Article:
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5 things you know to be true if you're a 'library parent'.

First 5 Forever
Thanks to our brand partner, First 5 Forever

Everyone remembers their first visit to the library.

Unlike anything else in our childhoods, which we grow out of as we grow into adults, the love of the library is one that we carry with us, well, until the very end.

It’s perhaps why when I became a mum I couldn’t wait to introduce my children to this special place that would be their forever haven, with their very own library cards.

This is what I’ve learnt from being a library-loving parent.

It helps to press pause.

Any parent, grandparent or carer will agree that life with a child is busy. Most mornings I’m helping my toddler son Max brush his teeth while my 14-week-old baby girl Georgie hangs off me for her morning feed. So, on those days when I’m feeling less super-mum and more frazzled mess, we head to the library. It’s become our “let’s all take a deep breath” place, especially when we’ve been trapped inside because of the rain. We take some books off the shelves, we sit together on the carpet and we read until those little sponges I call my children can’t take in any more!

You’re actually doing them a favour.

But it’s not just a breather. I know a visit to the library is beneficial for both of my kids’ brains, even Georgie’s at such a young age.

Did you know that by the time your kid turns five, 90 per cent of their brain is developed. Scary, right? Reading, talking, singing and playing with our children, from the ages of zero to five, actually lays down the foundation of their learning for future years.

That’s why it’s great to have programs like First 5 Forever, a Queensland Government initiative co-ordinated by the State Library of Queensland. At all local libraries in Queensland, this free early literacy program offers that magical combination of brain-boosting activities: Reading, talking, singing and playing. It’s about having fun while also giving them that all-important brain food for their development.

Need ideas? Here are some great tips for parents on their website.

It’s a portal to other worlds.

The power of a good story is something we can all believe in. Image: Getty.
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Yes, stepping into the library itself feels like entering another world. A peaceful one where toddlers are absolutely welcome. But as my son gets older I notice how he’s using it as a stepping stone into other worlds. Yes, his brain is growing and it’s all because we’ve read together right from the start, before he could ever really truly understand what was on the page.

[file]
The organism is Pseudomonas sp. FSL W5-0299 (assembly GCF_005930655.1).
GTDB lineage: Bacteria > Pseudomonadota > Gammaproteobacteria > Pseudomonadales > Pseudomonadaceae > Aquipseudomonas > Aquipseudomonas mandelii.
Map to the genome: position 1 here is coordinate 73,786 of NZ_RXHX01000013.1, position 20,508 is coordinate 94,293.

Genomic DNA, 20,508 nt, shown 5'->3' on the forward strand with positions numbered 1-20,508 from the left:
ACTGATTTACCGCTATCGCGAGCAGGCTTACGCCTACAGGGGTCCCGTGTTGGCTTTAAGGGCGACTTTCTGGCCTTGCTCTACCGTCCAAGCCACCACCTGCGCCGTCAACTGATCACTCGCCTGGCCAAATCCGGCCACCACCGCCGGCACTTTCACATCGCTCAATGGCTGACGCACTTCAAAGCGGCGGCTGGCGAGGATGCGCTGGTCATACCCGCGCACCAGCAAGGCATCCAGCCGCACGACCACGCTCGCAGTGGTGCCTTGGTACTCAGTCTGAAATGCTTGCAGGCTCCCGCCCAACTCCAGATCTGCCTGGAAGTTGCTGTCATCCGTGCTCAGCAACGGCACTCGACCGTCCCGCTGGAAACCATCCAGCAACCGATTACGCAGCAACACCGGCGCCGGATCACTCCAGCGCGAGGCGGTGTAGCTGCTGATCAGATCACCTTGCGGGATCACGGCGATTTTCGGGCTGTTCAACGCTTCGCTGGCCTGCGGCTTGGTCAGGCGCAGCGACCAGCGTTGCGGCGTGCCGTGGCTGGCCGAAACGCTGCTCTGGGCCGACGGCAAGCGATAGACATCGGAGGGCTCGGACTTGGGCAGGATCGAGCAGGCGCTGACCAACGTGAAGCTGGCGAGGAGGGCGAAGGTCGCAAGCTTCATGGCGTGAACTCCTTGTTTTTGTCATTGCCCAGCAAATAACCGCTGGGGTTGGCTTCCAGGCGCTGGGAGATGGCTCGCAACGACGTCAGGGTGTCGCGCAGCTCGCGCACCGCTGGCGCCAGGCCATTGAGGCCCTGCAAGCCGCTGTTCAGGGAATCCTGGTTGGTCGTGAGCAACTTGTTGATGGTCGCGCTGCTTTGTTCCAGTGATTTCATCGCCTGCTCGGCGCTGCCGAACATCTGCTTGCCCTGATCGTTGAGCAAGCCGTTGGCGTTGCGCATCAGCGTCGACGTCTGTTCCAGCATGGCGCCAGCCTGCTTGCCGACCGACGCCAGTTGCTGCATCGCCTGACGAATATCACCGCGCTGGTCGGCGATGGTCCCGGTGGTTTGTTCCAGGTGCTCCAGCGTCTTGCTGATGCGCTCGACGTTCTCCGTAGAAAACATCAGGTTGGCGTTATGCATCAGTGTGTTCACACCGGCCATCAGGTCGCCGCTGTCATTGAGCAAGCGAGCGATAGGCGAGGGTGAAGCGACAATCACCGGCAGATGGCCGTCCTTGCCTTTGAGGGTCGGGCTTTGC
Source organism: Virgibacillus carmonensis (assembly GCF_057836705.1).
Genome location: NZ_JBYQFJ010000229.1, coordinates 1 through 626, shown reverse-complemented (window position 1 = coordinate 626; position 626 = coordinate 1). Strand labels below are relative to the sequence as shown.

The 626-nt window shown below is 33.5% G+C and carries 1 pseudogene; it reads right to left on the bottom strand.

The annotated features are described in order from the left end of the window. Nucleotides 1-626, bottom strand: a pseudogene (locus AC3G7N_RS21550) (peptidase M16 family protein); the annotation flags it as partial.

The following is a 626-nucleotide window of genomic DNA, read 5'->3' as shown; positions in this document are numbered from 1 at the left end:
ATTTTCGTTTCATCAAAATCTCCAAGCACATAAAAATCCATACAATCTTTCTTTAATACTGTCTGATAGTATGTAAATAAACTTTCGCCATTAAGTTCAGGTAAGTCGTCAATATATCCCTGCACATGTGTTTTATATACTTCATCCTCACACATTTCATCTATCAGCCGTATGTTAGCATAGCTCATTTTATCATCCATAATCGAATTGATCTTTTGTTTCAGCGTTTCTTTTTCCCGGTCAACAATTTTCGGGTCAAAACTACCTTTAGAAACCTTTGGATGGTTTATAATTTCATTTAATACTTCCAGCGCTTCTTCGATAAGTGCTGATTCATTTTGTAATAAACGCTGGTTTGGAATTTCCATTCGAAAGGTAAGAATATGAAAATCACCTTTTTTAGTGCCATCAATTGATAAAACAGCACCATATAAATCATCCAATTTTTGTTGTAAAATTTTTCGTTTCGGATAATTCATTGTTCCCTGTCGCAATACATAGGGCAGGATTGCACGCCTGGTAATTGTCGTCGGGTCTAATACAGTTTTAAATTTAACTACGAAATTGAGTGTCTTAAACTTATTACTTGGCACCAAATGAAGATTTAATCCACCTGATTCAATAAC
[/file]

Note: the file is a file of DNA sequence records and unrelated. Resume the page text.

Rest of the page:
These days, we read about diggers, dinosaurs and dancing mice. In three short years, we’ve swapped roles. I’m no longer the one leading him but he is telling me what he sees in picture books. I’m loving his current curiosity for emotions, with him telling me that the cow looks sad or the dinosaur looks happy.

We're all singers.

No one tells you that becoming a parent means you’re going to have to sing in public quite regularly. That’s great for those who can sing, but for the tone deaf of us, it is a little daunting.

Well, that is until I do it and I see little Georgie’s face light up. And sessions like Rhyme Time or Wriggle and Rhyme in libraries around Queensland are free!

In a world where nothing to do with parenting is cheap, it really feels like finding a rolled-up $20 note in your old jeans. Best of all? They are actually learning language from those (often off-pitch) songs you sing!

It's social, not solo.

For a long time the library was my place for solo silent time, to study or to escape.

But being a library mum is very different. I’ve met so many mum friends at the library. Fellow comrades seeking refuge to breastfeed their babies (as seriously, the options are very limited) to frazzled mums of toddlers wanting to share tantrum tales.

Plus, there's something seriously amusing about seeing how toddlers eye each other up and then become instant friends over just minutes.

To see what else you can do with your little one at your local library, visit first5forever.org.au.

First 5 Forever

Up to 90% of a child’s brain development happens in the first five years…so the more you talk, sing, play and read with your child during this time, the more connections they build with the world around them. That’s why your local library is part of First 5 Forever – a free early literacy program for families with children aged zero to five, where you can participate in fun activities that will have a lasting impact on your child. Participate today, or learn more at first5forever.org.au.

Tags: first5forever1 , parents , toddlers
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